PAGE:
Random Acts Of Violence

Episode Report Card
Sobell: B+ | Grade It Now!
You're Not My Real Dad, Gil!

Hello, Siegfried. Hello, Roy. You must be thrilled to be featured in the establishing shot opening this week's episode. The shot in question shows daylight fading into night, just so we realize that bad things happen at night and a very specific crew of people will be called upon to deal with them.

The camera zooms into a neighborhood where a boy -- think Ali G, only without the funny -- is kissing his girlfriend goodnight before peeling off toward his car. As the boy walks past a modest tract home, we zoom in on the lit window and hear, "Turn it off! I'm not going to say it again." The "it" in question is one of those kill-'em-all games, and the boy playing it says, "Five more minutes and I'll be on level nine." "NOW!" bellows the dad in response, but before he can follow up on that line of discussion, his adorable, pink-pajama-clad daughter comes out and protests, "Dad! You said I could watch Nickelodeon!" He tells her, "You've watched enough TV for one night. It's time to go to bed." The daughter pulls a time-honored counterargument -- implying favoritism -- and protests, "How come he doesn't have to?" Dad lays down the smack: "Both of you! Bed! Now!" This is the point where the son is conveniently struck deaf, so Dad strides over and turns off the television. The boy protests, and prepares to shuffle off to bed, stopping first to grab his soda. Dad intercepts -- "You know how much sugar's in that thing?" -- and that's the moment the Cola Wars begin in earnest, with gunfire erupting and shooting out the windows. Dad tackles his boy and covers him with his own body. I have no idea what would be more terrifying: trying to protect your kid, or knowing that your parent is trying to protect you in the only way he can. The gunfire goes on for a very long time, and as it stops, Dad remembers that Aimee's been in her bedroom alone the whole time. He gets up, shouting her name.

Remember this moment, because it's about as good as you're going to feel through the rest of the episode. It's all downhill from here.

We see a jostling camera shot as Dad runs into Aimee's bedroom and sees the shot-out window and the feathers drifting down like rain. The camera switches perspective so all we see is the smoking pillow, stray feathers, and a small hand lying limply.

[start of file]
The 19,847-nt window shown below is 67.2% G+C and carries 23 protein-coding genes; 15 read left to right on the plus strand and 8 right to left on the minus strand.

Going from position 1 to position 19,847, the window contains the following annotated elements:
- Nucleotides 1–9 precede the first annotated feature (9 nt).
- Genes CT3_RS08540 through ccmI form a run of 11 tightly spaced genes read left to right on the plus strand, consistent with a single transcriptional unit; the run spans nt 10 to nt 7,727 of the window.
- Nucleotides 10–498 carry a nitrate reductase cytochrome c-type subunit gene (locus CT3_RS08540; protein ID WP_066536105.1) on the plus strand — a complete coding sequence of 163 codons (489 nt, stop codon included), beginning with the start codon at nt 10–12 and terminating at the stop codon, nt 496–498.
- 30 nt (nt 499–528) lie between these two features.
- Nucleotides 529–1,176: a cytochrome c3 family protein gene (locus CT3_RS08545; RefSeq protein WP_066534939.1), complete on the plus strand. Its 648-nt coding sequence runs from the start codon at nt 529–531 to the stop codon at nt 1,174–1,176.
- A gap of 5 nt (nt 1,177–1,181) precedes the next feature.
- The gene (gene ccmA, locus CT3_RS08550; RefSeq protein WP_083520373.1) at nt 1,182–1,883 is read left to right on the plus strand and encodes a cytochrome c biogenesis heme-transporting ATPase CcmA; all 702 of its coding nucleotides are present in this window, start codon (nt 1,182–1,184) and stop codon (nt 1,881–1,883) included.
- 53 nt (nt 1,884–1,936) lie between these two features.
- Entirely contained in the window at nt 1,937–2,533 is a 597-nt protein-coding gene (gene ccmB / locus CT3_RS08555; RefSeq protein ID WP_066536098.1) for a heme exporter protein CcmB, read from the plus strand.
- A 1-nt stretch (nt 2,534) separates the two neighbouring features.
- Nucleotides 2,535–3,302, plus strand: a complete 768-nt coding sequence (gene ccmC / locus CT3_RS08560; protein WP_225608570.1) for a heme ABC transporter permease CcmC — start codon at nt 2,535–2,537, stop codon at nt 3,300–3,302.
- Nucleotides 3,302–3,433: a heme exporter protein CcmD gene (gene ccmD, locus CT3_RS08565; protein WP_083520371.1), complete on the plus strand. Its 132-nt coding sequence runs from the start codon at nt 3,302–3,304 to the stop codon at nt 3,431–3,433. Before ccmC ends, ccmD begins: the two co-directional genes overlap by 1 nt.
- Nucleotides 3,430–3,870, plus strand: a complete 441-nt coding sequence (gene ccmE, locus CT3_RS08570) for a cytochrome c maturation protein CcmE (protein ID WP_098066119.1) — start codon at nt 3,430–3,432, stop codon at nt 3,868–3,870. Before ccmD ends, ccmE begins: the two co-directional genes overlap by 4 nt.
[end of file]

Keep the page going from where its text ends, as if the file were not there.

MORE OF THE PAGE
Cut to the requisite array of office vehicles, and Warrick greeting Gil with a curt "hey." Gil asks curiously, "Didn't you grow up in this neighborhood?" I realize that line may have just been an excuse for the ensuing exposition, but I like to think that at some point, Warrick and Gil had talked about Warrick's childhood. Anyway, Warrick says, "Yeah, not too far away. My grandmother still lives down the block. Lot of familiar faces." One of them shouts off-camera, "Hey, Brown, you gonna find the guy who did this?" Warrick replies, "We're gonna do our jobs." Then he and Gil go to meet Brass. Brass looks even more somber than usual as he introduces us to Victim #1, the boy who had been kissing his girlfriend goodnight ninety seconds ago: "Jason Gilbert, shot through and through. He's gonna be all right, though." Jason, as it turns out, has great reflexes and hit the ground the moment the shooting started. Unfortunately, it means he didn't see the car. Brass sighs and says, "Little girl inside wasn't so lucky -- Aimee Phelps, age nine." The camera zooms in on Warrick; he looks dismayed as he repeats, "Phelps?" Brass begins executing the solemn sworn duties of Captain Exposition, telling us, "Father operates a rec center down the block," but Warrick's already pushing past him. Gil looks a little nonplussed at this.

Warrick heads inside, where Phelps pere is sitting with his head bowed, choking back tears, and lays an arm across Phelps' shoulders, asking, "What happened, man?" Phelps looks up and says, "They killed my baby." Then he begins sobbing in earnest. Warrick says fervently, "I'm sorry, man. I'm sorry. I got here as quick as I could. What happened?" As he's talking to Phelps, Gil drifts in, watching intently, his attention clearly torn between checking out the crime scene and trying to read the situation with Warrick. Phelps tells Warrick, "Cops said they were aiming at some white kid. I thought I was making a difference." He begins sobbing again as Warrick assures him, "You are making a difference. I'm living proof. I'm sorry." Gil takes this in as he checks out the bullet holes in the bookcase (where's there's a picture of Phelps with one of his kids as a baby). Warrick continues to pat Phelps on the back, then tracks what Gil's doing. Gil's peering more closely at the bullet holes; I suspect he's doing so both because he wants to get down to solving this and because he doesn't want to go anywhere near the Warrick/Phelps thing. We see Gil peer into a bullet hole, and the camera takes us on the TMI voyage that explains how it tore through the wall and into the pillow where, presumably, it then passed through Aimee's skull.

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